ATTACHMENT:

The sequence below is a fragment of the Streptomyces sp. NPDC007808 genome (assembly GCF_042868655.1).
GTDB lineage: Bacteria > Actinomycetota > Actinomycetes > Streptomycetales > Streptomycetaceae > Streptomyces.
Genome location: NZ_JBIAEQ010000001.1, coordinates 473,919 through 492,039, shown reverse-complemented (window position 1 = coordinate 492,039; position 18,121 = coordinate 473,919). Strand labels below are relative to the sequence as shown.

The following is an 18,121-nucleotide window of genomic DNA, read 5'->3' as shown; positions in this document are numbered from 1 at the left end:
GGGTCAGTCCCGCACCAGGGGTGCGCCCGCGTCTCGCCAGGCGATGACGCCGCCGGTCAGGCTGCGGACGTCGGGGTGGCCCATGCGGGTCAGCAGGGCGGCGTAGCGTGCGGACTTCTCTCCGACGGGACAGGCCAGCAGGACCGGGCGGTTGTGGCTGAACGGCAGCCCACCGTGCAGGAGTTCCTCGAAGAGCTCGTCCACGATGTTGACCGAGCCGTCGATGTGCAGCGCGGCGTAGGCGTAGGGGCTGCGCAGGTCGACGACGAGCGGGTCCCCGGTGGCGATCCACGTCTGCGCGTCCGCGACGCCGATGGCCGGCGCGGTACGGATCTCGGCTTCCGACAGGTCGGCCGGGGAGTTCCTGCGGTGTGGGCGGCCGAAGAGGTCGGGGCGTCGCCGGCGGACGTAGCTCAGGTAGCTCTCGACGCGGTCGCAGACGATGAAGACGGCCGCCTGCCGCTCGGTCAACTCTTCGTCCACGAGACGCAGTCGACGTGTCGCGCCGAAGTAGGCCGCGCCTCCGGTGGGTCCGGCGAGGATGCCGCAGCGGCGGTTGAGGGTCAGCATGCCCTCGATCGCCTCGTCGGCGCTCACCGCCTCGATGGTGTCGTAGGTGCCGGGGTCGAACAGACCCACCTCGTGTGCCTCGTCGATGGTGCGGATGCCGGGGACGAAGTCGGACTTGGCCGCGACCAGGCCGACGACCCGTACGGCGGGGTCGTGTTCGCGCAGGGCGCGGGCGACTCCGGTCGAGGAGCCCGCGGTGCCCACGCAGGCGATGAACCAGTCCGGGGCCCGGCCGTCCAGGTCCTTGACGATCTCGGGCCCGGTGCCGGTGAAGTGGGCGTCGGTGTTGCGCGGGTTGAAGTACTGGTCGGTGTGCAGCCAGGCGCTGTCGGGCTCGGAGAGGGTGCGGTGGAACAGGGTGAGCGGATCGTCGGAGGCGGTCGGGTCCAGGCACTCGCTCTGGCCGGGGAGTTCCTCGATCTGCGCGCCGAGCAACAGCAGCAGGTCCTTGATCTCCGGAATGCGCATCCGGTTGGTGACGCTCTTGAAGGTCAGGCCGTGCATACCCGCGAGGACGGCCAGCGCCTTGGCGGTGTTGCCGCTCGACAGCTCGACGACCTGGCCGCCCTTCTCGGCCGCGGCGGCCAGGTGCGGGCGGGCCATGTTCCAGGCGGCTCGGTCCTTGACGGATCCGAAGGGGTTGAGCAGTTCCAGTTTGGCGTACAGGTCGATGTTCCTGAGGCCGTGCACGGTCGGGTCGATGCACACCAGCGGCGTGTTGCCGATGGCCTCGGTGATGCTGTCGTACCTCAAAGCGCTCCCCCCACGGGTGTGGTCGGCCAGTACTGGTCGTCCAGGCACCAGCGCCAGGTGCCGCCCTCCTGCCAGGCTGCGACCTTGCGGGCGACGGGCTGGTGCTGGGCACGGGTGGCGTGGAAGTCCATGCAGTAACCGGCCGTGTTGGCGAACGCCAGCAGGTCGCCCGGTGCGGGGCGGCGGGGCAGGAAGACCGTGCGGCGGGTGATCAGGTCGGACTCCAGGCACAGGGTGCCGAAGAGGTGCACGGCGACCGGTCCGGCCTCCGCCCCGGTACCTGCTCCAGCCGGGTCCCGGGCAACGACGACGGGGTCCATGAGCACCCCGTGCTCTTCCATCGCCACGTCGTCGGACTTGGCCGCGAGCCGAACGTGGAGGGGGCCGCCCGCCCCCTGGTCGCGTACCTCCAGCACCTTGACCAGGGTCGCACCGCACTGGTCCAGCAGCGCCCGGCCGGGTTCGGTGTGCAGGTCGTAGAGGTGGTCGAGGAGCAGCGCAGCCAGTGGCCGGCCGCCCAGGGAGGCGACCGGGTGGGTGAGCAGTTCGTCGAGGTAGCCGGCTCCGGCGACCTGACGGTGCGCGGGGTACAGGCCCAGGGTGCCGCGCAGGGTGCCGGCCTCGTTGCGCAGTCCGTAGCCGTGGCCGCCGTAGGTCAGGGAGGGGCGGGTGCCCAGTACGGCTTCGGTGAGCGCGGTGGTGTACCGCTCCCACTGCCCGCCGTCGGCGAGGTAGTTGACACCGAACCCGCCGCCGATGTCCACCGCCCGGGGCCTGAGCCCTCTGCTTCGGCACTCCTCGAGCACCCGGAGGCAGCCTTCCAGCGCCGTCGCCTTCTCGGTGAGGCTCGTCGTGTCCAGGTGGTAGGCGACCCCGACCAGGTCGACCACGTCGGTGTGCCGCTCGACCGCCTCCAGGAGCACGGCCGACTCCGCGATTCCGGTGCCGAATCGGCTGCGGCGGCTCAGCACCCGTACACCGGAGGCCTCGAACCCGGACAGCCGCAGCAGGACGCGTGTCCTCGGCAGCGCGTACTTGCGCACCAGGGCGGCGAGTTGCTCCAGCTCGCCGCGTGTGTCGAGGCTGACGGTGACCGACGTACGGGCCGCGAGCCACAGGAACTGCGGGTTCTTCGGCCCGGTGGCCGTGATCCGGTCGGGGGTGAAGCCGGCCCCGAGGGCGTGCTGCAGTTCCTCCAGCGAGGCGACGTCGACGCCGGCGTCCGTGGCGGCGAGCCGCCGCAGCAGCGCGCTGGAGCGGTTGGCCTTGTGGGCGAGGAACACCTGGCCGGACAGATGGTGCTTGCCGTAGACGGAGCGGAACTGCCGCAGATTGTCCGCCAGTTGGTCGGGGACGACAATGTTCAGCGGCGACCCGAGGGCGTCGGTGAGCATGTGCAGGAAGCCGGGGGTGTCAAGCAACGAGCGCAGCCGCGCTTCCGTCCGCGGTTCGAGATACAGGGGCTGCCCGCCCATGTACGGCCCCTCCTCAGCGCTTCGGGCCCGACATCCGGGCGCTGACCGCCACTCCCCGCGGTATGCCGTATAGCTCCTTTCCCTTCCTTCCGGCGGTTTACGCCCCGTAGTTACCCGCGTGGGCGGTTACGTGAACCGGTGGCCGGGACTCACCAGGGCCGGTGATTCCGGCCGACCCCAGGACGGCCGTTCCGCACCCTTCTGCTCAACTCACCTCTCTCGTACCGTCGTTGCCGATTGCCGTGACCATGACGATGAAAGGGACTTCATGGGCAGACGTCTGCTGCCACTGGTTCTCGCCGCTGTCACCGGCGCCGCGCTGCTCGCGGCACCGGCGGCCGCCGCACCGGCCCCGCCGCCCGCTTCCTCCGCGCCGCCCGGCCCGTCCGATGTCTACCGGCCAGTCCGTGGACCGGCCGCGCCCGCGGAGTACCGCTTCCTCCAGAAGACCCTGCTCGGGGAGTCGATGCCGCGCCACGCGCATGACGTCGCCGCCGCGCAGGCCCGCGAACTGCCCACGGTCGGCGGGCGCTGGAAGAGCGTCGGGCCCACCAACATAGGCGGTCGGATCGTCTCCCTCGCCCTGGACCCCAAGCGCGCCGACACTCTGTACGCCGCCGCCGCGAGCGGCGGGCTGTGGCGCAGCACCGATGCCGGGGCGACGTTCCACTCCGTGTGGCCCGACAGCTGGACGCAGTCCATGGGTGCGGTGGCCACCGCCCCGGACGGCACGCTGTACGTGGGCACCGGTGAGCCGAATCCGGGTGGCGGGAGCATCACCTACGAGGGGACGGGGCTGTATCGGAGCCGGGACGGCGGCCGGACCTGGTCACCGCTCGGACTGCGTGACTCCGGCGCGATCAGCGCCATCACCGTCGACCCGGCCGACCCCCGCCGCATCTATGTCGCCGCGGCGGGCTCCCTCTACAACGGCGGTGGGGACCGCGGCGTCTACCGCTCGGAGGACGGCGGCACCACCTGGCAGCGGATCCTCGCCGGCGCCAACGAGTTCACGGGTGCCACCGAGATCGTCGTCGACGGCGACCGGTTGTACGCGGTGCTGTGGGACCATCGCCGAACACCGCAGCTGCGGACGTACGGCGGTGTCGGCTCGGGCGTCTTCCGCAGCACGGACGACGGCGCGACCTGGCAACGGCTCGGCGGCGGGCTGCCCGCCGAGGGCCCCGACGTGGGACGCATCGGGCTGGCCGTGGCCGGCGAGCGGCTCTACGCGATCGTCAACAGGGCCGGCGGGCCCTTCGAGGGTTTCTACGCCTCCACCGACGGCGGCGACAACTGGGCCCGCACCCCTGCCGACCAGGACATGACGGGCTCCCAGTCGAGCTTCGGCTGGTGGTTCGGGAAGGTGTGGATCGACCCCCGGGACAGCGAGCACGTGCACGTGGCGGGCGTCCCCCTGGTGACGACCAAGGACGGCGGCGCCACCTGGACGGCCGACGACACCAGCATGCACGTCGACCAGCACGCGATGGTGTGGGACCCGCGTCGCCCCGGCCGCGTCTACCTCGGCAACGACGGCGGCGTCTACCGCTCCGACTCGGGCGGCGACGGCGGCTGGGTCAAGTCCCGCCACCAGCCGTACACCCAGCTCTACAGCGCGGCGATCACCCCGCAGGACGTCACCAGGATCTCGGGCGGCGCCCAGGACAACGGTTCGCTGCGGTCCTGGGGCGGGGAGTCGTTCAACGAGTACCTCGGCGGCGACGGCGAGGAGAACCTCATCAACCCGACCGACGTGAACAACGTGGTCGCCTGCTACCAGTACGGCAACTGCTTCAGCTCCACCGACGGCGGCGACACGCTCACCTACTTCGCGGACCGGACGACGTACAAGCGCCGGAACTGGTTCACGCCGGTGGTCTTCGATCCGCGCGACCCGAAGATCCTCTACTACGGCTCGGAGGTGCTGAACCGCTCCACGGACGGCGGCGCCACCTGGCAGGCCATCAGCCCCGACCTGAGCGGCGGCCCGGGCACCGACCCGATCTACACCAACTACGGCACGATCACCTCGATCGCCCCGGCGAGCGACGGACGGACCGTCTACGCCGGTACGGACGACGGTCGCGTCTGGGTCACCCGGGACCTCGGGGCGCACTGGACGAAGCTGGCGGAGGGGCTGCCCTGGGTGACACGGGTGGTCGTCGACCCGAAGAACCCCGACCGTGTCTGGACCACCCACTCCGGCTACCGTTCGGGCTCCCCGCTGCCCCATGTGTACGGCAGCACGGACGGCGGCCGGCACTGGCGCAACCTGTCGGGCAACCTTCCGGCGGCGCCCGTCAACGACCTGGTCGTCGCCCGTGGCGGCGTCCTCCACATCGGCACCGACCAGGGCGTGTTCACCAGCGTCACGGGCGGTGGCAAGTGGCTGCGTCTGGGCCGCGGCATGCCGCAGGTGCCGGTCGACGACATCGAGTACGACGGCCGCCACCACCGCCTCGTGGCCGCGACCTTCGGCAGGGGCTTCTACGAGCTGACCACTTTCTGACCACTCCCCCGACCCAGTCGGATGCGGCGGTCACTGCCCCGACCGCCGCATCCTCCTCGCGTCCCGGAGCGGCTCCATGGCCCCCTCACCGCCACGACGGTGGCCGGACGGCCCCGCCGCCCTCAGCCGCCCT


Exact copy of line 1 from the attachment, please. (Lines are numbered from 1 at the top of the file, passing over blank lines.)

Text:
The sequence below is a fragment of the Streptomyces sp. NPDC007808 genome (assembly GCF_042868655.1).